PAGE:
Center for Teaching and Learning

Policies & Professionalism

On this page you will find relevant resources for dealing with situations that may arise in your classroom, online, or in your interactions with students and faculty.  Although the page has been designed for Teaching Assistants (TAs), the information may also be useful for instructors more broadly.

What would you do?

The following are a series of hypothetical scenarios that you may face in your interactions with students, faculty, or colleagues.  Each scenario is accompanied by a list of helpful strategies and a video with recommendations from representatives of on-campus units and departments that are here to support you.


Scenario 1: Dealing with an unexpected absence

Mid-quarter is quickly approaching and you are busy designing and writing a midterm exam for your students.  Two days prior to the exam, a student, who has done relatively well thus far, send you the following email:

Dear TA,

My father has had a heart attack and I have to leave for Florida tonight.  He is having open-heart surgery in the morning.  I know that the midterm is in two days, but I won’t be here to take it.  I would ask you to let me take a make-up exam when I come back, but I won’t be in class for at least two weeks while my father gets better.  Will missing class for two weeks affect my participation grade?  Can you email me my grade average for the first part of the quarter so that I know what my grade is right now?  What can I do so that my absence won’t affect my final grade?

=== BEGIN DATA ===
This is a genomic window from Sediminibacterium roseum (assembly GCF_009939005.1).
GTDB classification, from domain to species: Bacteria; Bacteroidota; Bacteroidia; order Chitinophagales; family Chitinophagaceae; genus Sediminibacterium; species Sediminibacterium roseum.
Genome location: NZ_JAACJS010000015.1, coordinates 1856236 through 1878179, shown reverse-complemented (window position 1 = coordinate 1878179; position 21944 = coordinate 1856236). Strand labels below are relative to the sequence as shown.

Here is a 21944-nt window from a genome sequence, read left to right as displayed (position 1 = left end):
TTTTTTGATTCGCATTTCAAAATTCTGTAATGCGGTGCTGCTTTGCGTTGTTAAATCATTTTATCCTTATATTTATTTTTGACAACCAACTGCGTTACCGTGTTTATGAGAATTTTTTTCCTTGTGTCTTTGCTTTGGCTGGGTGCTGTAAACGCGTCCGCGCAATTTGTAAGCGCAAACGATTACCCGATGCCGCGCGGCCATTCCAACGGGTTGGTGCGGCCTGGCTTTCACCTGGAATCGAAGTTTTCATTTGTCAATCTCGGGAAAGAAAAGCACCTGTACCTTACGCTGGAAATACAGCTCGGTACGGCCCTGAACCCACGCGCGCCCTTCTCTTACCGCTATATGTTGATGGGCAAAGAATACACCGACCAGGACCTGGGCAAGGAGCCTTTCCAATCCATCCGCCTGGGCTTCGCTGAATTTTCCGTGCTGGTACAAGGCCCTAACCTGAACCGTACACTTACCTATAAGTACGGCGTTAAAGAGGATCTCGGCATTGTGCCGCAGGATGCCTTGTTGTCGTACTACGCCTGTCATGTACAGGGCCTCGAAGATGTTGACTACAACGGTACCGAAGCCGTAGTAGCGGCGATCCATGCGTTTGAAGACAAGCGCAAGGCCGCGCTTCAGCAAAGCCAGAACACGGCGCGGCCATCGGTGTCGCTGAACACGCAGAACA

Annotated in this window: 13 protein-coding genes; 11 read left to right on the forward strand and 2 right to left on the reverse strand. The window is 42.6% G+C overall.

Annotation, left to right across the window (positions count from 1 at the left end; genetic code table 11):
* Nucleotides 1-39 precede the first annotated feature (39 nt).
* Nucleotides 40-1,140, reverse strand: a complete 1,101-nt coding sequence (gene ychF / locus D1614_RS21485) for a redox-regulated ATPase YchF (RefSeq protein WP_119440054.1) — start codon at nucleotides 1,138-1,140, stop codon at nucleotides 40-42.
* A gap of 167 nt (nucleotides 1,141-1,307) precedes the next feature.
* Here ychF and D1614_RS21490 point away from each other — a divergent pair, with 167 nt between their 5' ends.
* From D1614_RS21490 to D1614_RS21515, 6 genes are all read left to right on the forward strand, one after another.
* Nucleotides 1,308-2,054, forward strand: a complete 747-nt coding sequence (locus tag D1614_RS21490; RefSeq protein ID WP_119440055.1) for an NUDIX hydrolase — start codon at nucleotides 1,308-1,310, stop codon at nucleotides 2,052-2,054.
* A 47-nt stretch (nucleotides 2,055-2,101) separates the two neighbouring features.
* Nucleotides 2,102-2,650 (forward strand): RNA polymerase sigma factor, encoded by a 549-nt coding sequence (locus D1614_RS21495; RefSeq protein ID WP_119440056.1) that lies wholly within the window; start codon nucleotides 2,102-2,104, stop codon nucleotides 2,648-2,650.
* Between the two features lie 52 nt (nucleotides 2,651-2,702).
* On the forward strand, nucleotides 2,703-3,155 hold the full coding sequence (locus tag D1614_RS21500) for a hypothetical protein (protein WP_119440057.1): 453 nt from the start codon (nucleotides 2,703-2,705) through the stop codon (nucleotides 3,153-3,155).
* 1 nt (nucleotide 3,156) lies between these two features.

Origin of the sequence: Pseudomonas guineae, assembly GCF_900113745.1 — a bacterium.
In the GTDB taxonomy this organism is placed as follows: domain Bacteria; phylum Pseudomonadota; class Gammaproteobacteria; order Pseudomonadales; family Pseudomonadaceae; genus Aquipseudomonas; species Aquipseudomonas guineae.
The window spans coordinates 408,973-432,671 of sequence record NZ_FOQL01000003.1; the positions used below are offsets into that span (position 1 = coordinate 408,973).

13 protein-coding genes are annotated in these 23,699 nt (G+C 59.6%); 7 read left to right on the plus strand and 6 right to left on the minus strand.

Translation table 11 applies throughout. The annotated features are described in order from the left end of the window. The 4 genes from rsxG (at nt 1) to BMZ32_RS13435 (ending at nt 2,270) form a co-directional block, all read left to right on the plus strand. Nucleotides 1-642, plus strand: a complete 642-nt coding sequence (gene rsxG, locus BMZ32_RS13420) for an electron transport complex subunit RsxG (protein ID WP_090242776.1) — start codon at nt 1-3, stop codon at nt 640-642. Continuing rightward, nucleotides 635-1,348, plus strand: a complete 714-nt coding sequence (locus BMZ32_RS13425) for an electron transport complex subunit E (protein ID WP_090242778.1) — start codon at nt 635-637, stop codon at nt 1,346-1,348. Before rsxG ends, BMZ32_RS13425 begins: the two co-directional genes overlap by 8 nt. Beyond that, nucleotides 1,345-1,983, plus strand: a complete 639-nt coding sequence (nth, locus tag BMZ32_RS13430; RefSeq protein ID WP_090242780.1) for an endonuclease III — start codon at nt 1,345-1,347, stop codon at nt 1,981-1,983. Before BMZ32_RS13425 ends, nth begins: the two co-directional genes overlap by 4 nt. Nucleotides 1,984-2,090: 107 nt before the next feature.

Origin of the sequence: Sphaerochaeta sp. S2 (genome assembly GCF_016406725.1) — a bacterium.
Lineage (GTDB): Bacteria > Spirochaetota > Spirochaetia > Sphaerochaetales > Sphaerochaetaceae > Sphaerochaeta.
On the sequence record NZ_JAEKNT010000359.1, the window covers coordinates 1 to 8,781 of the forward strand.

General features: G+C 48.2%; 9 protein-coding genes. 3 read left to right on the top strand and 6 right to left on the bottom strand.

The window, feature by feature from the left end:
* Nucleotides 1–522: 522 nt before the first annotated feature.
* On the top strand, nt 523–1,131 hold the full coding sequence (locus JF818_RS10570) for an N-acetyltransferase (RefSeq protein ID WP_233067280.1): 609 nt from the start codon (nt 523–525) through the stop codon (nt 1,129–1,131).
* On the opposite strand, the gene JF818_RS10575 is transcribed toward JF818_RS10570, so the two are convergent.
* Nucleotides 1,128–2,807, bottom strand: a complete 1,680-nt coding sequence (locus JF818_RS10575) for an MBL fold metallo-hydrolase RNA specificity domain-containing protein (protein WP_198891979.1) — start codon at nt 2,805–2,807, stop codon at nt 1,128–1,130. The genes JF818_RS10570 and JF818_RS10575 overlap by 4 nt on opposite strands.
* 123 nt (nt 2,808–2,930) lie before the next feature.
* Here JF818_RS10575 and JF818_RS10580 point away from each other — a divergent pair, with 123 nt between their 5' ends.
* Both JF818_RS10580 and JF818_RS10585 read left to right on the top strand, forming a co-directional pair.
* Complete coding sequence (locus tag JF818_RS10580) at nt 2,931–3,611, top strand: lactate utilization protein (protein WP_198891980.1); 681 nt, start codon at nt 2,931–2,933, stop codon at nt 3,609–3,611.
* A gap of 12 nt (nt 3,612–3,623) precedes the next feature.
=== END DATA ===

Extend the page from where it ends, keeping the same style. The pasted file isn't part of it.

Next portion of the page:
Thanks,

Student

View recommendations and resources


Scenario 2: Supporting students with disabilities

While you are collecting your things after class a student approaches you and says:

“I have a learning disability and am going to need extra time to take the final exam.”

  • What do you need to know to respond appropriately?
  • What can you say to this student and where can you point them for support?

View recommendations and resources


Scenario 3: Student code of conduct (plagiarism, and academic misconduct)

While reading an end of quarter essay submitted by a senior in his final quarter, you discover that it has no relationship to a rough draft that was submitted two weeks ago. At that time, you provided the student with considerable feedback for improvement on the essays content, format, and argumentation.  You become suspicious and do a brief Google search, using several key phrases.  Your Google search, takes you to “Essaytown.com: For a $25.00 registration fee, you too can have access to a million original essays.”

  • What do you need to know about UW’s policies on plagiarism?
  • If you are a TA how should you proceed?

View recommendations and resources


Scenario 4 and 5: Violence prevention and student conduct

A student in your section has been very disrespectful and rude to you. The student argues about assignments and turns them in late.  On the most recent assignment, you told the student their paper would receive fewer points because it was late.  The student was extremely dissatisfied.  They became red in the face and grew increasingly agitated. You are worried because you will be handing the assignment back tomorrow and you are unsure how the student will respond.